Official Title: Epidemiological and Molecular Aspects of the Interspecies Transmission of Foamy Viruses From Monkeys to Humans: A Model of the Early Stages of Viral Emergence.
Actual Study Start Date : November 1, 2010
Estimated Primary Completion Date : October 2020
Estimated Study Completion Date : October 2020

Group/Cohort Intervention/treatment
Controls
Adults living in rural area of Cameroon, not infected with simian foamy viruses
Diagnostic Test: Simian foamy virus Infection
Plasma samples are tested for the presence of antibodies directed against foamy viruses by western blotting (WB). The BHK-21 cell line infected with a chimpanzee foamy virus is used as a source of viral antigen. Samples are considered to be positive if there is net reactivity against the GAG doublet (70 to 74 kD). High molecular weight DNA will be extracted, from either buffy coats, cell cultures, or both, for molecular biology studies. The presence and quality of the DNA will be verified by amplification of a fragment of the beta-globin gene. Two regions of foamy virus genomic DNA will be amplified by nested PCR, using generic amplimers, giving rise to fragments of the integrase gene (425 bp) and LTR (109 bp).

Simian Foamy virus infection
Adults living in rural area of Cameroon, infected with simian foamy viruses
Diagnostic Test: Simian foamy virus Infection
Plasma samples are tested for the presence of antibodies directed against foamy viruses by western blotting (WB). The BHK-21 cell line infected with a chimpanzee foamy virus is used as a source of viral antigen. Samples are considered to be positive if there is net reactivity against the GAG doublet (70 to 74 kD). High molecular weight DNA will be extracted, from either buffy coats, cell cultures, or both, for molecular biology studies. The presence and quality of the DNA will be verified by amplification of a fragment of the beta-globin gene. Two regions of foamy virus genomic DNA will be amplified by nested PCR, using generic amplimers, giving rise to fragments of the integrase gene (425 bp) and LTR (109 bp).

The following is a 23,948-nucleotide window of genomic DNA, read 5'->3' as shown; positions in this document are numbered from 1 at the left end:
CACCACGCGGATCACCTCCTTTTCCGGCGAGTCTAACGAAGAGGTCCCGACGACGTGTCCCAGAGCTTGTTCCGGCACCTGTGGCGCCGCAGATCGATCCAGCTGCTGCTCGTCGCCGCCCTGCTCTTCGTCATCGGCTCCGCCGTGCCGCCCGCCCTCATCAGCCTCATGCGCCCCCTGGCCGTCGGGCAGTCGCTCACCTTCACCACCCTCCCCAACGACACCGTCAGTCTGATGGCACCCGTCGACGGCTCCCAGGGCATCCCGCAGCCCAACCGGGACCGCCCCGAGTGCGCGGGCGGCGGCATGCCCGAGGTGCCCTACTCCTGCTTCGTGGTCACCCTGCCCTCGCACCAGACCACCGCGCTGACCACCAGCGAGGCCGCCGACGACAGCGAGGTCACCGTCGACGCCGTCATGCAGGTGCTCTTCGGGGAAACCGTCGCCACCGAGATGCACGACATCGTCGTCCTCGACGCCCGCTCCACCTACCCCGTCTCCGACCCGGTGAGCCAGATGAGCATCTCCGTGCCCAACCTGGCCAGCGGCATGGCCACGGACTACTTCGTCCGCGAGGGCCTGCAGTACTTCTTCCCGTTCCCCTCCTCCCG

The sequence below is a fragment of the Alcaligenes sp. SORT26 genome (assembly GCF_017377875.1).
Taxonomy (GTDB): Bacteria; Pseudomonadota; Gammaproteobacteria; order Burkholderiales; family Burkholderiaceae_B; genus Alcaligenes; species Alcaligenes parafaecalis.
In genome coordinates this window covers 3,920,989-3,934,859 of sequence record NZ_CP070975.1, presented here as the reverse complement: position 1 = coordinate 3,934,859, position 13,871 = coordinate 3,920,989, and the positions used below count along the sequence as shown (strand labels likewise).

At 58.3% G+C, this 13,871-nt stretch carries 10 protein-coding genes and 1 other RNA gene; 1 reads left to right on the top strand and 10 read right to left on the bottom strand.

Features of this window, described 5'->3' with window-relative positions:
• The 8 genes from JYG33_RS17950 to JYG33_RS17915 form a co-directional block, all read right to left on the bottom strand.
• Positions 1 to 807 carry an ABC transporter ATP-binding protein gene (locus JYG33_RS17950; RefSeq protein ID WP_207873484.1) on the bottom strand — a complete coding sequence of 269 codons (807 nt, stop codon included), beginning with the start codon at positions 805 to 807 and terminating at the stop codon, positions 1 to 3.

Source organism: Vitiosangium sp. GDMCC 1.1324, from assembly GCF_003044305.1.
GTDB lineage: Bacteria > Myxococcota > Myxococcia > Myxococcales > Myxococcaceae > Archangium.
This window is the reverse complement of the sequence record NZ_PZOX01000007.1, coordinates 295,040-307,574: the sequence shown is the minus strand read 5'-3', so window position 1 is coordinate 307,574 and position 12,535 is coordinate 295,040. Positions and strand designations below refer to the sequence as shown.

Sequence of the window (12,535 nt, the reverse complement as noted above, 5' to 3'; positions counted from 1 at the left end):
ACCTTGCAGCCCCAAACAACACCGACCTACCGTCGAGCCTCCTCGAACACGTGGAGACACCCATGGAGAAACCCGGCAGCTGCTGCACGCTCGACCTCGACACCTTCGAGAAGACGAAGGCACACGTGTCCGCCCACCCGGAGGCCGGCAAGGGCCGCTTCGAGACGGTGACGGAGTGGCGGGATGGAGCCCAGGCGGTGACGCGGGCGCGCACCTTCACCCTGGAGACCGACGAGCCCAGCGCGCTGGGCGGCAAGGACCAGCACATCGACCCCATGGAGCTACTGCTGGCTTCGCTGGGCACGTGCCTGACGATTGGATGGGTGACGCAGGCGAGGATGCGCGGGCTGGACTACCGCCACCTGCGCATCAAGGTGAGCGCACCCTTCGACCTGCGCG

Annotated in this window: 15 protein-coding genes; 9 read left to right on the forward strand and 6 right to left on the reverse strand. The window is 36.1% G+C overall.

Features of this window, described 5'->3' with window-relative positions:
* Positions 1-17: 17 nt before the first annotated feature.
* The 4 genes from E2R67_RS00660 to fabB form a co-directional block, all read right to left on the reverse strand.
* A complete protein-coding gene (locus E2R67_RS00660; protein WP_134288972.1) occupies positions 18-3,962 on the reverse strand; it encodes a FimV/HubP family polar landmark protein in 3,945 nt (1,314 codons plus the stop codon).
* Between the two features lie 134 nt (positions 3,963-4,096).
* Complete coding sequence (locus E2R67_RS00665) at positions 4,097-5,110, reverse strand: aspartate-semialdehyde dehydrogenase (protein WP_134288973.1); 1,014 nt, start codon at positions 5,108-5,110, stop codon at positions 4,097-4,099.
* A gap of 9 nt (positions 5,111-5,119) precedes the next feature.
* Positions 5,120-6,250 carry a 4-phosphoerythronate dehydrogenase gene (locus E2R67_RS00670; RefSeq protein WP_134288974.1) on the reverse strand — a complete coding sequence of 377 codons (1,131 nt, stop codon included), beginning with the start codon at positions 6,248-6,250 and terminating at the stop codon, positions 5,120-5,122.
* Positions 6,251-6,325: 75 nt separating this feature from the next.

Primary Outcome Measures :
  1. Infection with simian foamy virus by determination of the presence of specific antibodies in plasma [ Time Frame: 3 years ]
    Determination of the presence of specific antibodies in plasma through a positive western blot for foamy virus

  2. Infection with simian foamy virus by determination of the presence viral DNA in blood cells [ Time Frame: 3 years ]
    Determination of the presence viral DNA in blood cells through a positive PCR assay using generic amplimers, giving rise to fragments of the integrase gene (425 bp) and LTR (109 bp).


Biospecimen Retention:   Samples With DNA
Blood draw into a 5/10 ml EDTA tubes; Oral specimens will be collected by rubbing the inside of the cheek with a swab and then rinsing the mouth and collecting the rinse liquid in a sterile bottle.


Information from the National Library of Medicine